Copyright protection in a new era

[Eagle] Since the invention of moveable type, copyright law
has always evolved along with technology. With each new
invention -- camera, phonograph, photocopier -- a new
challenge arises. The World Wide Web poses the latest,
most daunting challenge to the status of copyright law.
The authors of the U.S. Constitution didn't recognize privacy, but they did recognize property, and intellectual property was well protected. The founding fathers sought to reward creativity by granting people exclusive control of the products of their intellectual and physical labor. The first U.S. copyright law further protected and rewarded creators, and thus served to foster the dissemination of ideas.

American inventors, their creative products protected by law, helped fuel the rise of the Industrial Age. But it wasn't until the Information Age of the 20th century that technological advances began to strain existing copyright laws beyond their limits. Home video recorders and cassette tape recorders threatened artists' control of their creative works, as did photocopiers. It became clear that creators of computer software could count on losing a percentage to software pirates. Congress and the courts continually struggle to keep pace with technology.

Products the founding fathers never dreamed of now challenge the fundamental protections granted to intellectual property. Never before have so many been capable of copying so much, with so few repercussions. U.S. copyright laws do cover what we see on the Web. However, some elements are protected more clearly than others.

Ownership rights of photographs, writings and artwork on the Web are fairly straightforward. With a few exceptions such as work for hire, a work's author or creator owns the right to distribute and profit from that work. The only requirements: the work must be original, and it must be fixed in a tangible medium, be it printed page or HTML.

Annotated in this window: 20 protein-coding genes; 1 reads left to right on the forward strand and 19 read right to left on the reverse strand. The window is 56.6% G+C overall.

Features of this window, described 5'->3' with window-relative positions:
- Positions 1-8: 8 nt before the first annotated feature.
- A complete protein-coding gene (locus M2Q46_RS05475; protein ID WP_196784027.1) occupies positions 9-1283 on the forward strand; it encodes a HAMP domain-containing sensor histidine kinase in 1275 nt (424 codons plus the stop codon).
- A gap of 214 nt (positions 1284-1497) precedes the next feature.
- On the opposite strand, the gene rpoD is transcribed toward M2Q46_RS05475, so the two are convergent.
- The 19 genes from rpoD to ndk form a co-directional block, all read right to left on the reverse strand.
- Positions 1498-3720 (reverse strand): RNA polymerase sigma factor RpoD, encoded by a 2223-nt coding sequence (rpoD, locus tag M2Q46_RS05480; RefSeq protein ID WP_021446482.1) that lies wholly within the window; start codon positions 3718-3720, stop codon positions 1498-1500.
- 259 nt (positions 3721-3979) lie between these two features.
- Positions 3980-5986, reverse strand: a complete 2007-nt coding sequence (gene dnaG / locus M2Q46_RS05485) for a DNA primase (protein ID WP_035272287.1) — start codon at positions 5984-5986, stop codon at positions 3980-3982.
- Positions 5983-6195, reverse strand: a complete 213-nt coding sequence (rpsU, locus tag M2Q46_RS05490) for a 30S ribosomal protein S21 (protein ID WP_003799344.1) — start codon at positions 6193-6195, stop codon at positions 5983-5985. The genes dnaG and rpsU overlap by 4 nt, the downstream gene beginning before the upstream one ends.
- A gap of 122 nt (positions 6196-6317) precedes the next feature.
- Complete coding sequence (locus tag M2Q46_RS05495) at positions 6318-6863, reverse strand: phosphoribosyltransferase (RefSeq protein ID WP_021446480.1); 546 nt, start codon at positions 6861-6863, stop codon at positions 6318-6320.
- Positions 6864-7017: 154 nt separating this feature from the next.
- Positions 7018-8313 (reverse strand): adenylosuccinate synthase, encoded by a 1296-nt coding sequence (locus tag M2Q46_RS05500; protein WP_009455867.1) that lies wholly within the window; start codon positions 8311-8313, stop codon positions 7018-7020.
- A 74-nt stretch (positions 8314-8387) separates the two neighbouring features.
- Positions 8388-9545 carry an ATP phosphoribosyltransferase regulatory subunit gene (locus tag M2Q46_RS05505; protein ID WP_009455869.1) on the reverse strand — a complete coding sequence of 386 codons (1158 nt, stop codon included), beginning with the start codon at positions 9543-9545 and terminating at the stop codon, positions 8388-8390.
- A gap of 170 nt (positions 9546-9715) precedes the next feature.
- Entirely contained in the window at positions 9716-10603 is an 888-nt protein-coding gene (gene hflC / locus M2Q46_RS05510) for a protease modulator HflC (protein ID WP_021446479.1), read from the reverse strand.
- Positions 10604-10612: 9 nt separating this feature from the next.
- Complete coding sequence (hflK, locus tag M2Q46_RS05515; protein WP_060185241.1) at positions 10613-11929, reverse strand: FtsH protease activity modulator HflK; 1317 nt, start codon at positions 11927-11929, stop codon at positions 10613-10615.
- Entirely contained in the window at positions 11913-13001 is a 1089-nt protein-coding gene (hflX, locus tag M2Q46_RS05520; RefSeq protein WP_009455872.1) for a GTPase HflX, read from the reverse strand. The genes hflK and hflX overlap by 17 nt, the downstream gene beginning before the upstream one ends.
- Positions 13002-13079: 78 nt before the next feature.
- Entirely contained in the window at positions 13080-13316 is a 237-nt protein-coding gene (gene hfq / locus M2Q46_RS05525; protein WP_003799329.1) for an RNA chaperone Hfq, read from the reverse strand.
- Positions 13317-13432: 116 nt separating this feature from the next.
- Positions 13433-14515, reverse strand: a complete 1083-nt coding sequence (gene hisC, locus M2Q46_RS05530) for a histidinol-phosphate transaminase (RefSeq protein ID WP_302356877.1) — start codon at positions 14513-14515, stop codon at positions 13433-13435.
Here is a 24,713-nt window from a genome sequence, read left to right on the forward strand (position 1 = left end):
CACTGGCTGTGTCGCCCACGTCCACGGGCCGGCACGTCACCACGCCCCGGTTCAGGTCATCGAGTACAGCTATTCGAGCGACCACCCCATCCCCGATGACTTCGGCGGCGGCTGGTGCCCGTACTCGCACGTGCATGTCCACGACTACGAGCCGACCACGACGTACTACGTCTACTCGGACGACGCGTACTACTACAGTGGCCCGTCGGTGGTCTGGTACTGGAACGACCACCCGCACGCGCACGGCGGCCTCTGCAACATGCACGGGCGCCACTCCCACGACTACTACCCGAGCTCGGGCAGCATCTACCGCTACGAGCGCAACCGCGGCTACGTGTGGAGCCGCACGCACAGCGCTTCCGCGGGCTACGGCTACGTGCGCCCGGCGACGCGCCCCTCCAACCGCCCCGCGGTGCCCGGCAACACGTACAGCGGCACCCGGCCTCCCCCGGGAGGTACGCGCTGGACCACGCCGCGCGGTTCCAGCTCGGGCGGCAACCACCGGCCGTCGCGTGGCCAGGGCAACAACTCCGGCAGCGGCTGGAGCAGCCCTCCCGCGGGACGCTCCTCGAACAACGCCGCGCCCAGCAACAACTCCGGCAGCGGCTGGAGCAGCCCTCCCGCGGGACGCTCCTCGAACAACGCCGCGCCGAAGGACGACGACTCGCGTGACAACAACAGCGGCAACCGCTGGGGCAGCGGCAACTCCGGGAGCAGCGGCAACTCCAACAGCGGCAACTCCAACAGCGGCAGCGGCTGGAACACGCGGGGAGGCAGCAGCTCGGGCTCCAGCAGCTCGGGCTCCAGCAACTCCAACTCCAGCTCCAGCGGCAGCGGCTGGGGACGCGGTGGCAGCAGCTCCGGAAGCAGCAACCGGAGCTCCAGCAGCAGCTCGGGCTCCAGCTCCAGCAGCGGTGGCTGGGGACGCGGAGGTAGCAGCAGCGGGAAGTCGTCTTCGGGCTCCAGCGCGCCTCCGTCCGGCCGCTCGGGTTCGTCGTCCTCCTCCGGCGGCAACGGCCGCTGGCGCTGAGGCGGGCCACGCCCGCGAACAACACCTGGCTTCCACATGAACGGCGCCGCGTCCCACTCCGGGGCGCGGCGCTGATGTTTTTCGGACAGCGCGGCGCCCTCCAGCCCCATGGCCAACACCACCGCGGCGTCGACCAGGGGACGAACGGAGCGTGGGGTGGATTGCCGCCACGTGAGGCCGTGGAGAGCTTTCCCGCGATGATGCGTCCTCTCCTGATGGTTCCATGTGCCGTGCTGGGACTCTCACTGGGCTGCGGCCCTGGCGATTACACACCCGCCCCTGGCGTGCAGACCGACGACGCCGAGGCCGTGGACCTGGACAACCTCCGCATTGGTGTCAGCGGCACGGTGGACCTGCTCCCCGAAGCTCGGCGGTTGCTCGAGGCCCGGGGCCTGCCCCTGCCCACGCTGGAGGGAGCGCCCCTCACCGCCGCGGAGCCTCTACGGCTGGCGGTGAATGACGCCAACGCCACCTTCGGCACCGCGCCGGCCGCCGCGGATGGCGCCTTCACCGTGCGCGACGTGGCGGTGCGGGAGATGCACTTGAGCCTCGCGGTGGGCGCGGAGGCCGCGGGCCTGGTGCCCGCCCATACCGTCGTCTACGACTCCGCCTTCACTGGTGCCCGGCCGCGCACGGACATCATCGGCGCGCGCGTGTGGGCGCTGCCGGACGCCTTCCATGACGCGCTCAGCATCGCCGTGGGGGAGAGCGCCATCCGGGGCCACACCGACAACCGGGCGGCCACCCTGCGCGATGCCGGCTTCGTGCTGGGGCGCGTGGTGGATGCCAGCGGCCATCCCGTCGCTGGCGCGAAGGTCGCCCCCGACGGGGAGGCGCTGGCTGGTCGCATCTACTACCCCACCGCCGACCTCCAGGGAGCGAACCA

Web page design is a more difficult issue, and remains unresolved. Current U.S. copyright law does not protect formats or layouts in printed publications. A format includes, among other things, the general plan or organization of a work, and the size and shape of a publication. A layout is the plan or arrangement of elements on a page [1].

The federal Copyright Office arrived at this lack of protection for layouts and formats after much deliberation. It finally decreed that no one person or company should have exclusive control over the limited ways in which stories, pictures and type can be arranged on a page, for fear that litigation over layout issues could halt publication of a constitutionally protected literary work [2].

However, it is possible to copyright computer source code as text, thus protecting the work as it is expressed in fundamental computer language [3]. This could be taken to mean that an original Web page design has a unique HTML code that is protected by copyright law. According to Palo Alto attorney Mark Radcliffe, "Site design is potentially copyrightable, though copyright protection is thin," [4].

Additionally, ignorance of and indifference to copyright law run high in hyperspace. The frontier remains far from settled, and the Web page design issue isn't likely to wait for the law to catch up.

Sources and hot links:
[1] Kent R. Middleton and Bill F. Chamberlain, "The Law of Public Communication," Longman 1988.
[2] Ibid.
[3] "Pricing and Ethical Guidelines," Graphic Artists Guild Inc. 1991.
[4] Todd Woody, "Will Para-sites Poison the Web?"

[House] [Gutenberg] [Flea] [Mad Guy]
Home Copyright Law
Timeline
Para-sites
On the Web
What's
Being Done?


Copyright Jane Medley 1996